Thursday, April 30, 2009

Thoughts on Wonderful

(This is Peanut, the little life inside my sister Jenna)
When I first began this post, I had initially titled it "Thoughts On Tragedy". My sister Jenna (you can read her blog here) is expecting a baby this August, and until a few weeks ago she thought that everything was perfect. But everything wasn't perfect as her 20 week ultrasound showed. The baby boy growing inside of her is not perfect.

20 years ago I walked into labor and delivery with a perfect daughter inside of my body. A child I had known intimately for 9 months. A child I had named, dreamed about, sang to and loved. Hours later, I lay in a hospital room with my daughter, only I felt as if she were a changeling from an old fairy story. She was not perfect. She was broken. The list of what was wrong with her was so long it threatened to wrap itself around my throat and refuse me another breath. It took a couple of hours before I could even hold her. I felt betrayed and alone. I did hold her though, and God poured his love through her eyes into mine and I saw that she was perfect after all.

I wonder now, as I think back on the life and death of my daughter Whitney, whether I would have wanted to know ahead of time what was going to be. I think about Jen, carrying her baby that for 20 weeks was perfect, was hers. Now he is someone else. She has 4 months left to think and contemplate on what life will bring when he is born. 4 months to worry if he will be okay.

There is good and bad in both I suppose.

Whitney had something entirely different than Nick and Jen's baby. He may have something far gentler, or it could be much more severe. Tests and time will tell.

I absolutely hate that my sister has to endure this. I am angry that she cannot continue to be the Jenna 'before'. But I praise God, because she will never be the Jenna "before" again. She will be so much stronger, be filled with love she never knew existed, and have an empathy born inside of her that she never knew possible "before". If you knew my sister, you would know that this is saying a lot. She is loving, caring, giving and empathetic already. She is a mother, every inch of her a mother.

I ask your prayers for little "peanut". I believe in the promises of God and the miracles that he can and does cause to be because of prayer. I know that if it is His good will, that He will heal that precious life inside of my sister, and make him whole and healthy and strong. But I know too, that if His will is something else, that it will be just as beautiful. I look at the ultrasound photo of him and my chest cannot contain the love I feel. I am literally brought to my knees with the enormity of it. I cannot imagine how Nick and Jenna must feel. He is so beautiful and wonderful. His disease is a tragedy, but he is a miracle.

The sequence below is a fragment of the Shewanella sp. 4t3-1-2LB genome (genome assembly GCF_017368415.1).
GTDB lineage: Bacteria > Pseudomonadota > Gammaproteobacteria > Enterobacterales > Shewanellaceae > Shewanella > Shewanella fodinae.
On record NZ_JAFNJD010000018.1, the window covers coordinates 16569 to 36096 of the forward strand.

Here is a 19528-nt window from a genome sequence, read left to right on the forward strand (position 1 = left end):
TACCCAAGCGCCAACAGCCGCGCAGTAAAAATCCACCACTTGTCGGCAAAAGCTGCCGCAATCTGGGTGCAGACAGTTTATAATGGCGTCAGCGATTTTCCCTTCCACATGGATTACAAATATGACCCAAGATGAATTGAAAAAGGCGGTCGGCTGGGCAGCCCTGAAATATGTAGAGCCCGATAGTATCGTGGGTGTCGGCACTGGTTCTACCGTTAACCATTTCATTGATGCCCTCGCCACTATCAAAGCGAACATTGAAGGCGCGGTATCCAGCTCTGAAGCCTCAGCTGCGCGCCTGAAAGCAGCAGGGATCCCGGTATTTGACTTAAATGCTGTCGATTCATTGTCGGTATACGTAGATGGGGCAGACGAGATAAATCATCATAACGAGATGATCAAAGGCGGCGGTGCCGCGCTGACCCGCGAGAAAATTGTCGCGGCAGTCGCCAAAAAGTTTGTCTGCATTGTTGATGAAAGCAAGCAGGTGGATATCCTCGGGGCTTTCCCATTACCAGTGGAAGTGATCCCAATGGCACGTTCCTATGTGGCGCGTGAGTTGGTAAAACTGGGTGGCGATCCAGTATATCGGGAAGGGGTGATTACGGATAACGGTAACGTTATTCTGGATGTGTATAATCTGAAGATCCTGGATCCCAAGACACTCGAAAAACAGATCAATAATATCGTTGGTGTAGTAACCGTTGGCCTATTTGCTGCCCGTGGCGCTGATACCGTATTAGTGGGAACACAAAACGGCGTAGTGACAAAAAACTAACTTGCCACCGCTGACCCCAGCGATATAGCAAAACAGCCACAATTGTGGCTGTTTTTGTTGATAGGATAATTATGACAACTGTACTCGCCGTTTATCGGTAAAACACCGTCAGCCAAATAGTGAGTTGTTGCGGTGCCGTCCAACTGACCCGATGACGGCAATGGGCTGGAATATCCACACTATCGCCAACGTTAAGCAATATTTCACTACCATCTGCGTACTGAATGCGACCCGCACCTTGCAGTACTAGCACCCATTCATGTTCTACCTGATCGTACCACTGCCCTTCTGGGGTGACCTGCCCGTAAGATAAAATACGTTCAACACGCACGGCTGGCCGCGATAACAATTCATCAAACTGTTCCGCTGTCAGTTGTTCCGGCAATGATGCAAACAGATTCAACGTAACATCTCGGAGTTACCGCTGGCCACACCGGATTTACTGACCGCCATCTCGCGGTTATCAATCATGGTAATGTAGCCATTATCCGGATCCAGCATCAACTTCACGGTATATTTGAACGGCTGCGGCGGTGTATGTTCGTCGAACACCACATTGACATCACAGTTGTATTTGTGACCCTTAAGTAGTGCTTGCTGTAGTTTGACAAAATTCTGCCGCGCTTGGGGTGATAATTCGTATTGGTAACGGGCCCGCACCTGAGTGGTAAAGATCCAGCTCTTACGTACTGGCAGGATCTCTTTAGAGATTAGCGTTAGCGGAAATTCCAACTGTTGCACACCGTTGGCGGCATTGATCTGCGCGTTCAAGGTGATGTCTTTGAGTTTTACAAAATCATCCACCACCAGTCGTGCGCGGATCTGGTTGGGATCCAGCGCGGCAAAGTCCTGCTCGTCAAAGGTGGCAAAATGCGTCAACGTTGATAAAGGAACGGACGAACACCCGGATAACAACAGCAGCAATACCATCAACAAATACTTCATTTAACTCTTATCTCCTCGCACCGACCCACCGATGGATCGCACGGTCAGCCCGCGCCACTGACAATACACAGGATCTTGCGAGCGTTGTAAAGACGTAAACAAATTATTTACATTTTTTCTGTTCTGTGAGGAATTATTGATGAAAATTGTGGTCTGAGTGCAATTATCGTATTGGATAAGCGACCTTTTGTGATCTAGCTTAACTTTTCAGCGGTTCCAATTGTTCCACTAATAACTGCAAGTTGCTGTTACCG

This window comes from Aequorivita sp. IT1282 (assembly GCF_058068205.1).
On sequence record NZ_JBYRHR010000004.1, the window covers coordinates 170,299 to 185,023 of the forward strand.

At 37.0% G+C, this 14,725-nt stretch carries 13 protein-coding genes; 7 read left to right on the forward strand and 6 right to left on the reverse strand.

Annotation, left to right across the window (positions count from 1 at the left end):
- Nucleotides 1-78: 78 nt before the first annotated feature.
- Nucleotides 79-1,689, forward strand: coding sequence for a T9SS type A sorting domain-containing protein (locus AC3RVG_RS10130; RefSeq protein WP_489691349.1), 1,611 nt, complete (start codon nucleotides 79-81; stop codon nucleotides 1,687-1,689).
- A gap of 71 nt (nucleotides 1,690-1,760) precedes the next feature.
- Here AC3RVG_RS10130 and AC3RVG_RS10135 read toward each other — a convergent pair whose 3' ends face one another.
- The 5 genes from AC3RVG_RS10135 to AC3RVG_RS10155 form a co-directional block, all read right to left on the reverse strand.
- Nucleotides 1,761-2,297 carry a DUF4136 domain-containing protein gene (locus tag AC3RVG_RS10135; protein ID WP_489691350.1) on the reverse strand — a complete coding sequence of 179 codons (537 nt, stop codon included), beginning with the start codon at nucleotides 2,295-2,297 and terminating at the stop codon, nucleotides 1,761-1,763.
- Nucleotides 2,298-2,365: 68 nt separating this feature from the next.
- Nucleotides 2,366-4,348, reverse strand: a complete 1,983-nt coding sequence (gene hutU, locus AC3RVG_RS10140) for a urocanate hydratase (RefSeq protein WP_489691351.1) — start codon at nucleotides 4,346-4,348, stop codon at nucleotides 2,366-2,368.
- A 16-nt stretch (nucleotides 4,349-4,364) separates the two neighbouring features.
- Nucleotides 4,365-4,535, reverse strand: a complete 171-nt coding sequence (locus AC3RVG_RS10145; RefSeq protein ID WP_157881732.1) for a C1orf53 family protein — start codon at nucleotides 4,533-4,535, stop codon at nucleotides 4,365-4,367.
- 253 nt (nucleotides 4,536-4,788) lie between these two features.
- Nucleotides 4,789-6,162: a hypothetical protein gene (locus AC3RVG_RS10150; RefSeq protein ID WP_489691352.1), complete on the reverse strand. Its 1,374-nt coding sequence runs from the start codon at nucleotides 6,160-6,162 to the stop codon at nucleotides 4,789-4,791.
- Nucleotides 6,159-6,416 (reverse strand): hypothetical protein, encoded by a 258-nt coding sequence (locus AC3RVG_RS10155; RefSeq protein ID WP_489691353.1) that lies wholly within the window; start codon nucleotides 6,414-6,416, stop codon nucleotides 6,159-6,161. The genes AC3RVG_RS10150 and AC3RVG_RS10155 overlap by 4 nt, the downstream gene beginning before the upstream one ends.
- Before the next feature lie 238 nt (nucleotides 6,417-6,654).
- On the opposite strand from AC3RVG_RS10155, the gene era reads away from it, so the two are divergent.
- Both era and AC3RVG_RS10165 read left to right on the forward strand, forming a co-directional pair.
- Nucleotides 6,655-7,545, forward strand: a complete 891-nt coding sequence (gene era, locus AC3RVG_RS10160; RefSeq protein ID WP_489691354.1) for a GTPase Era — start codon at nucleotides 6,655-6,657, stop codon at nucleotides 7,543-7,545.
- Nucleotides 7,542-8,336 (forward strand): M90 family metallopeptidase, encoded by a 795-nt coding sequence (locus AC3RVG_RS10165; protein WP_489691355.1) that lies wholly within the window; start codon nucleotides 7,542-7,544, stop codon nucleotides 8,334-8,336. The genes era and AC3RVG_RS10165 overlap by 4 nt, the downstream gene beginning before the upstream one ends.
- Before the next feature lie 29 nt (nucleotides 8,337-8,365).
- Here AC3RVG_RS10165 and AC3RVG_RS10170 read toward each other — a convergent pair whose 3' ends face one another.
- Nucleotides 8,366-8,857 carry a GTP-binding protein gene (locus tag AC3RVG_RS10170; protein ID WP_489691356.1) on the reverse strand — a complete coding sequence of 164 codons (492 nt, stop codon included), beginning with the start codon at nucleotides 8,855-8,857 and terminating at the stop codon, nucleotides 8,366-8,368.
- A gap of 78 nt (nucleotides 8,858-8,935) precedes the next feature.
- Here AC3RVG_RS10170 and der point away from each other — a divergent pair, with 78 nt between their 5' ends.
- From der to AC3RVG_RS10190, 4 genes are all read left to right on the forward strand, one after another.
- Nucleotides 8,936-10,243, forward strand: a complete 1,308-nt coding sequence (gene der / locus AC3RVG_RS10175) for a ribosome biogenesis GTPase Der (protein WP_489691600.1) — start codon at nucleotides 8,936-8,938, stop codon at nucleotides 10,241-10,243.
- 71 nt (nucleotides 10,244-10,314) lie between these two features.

Therefore, since we have been justified through faith, we have peace with God through our Lord Jesus Christ, through whom we have gained access by faith into this grace in which we now stand. And we rejoice in the hope of the glory of God. Not only so, but we also rejoice in our sufferings, because we know that suffering produces perseverance; perseverance, character; and character, hope. And hope does not disappoint us, because God has poured out his love into our hearts by the Holy Spirit, whom he has given us. Romans 5:1-5 ff. (NIV)

Saturday, April 25, 2009

The Art Of Letter Writing

Today I opened my front door to check my mail and found this beautiful letter from my friend Shana in New York. I haven't even opened the letter yet, because the entire presentation is so artfully done and just plain beautiful that I need to just be in its presence for a while, soaking in the peace and vintage feel of the envelope.

Letter writing is a lost art. In the age of electronic communication, we have almost forgotton how to put pen to paper and write with our hands, the feelings of our hearts. I have friends that I write to all over the world. The UK, Germany, France, Sweden and India are all countries I am blessed to visit through the eyes and hearts of the women I have come to know and love. Here in the states, I receive mail from dear friends in Colorado and as the letter above shows, New York.

I also receive letters from Florida, where my friend Vonda lives. Vonda and I have been friends for over 20 years and raised our babies together in the same town before she moved away. In the last several months we have rekindled our relationship through hand written words. It is such an amazing thing to open up the envelope and feel her presence.

Words and paper are not the only thing we exchange. Often little gifts are tucked neatly into the envelopes. Tea bags, books of stamps, post cards and cute stickers find themselves nestled between the pages of the letter as a sweet little suprise for the receiver. Packages are exchanged as well filled with heart felt and well thought out gifts. It is such a pleasure to find special things that you know another woman is going to appreciate.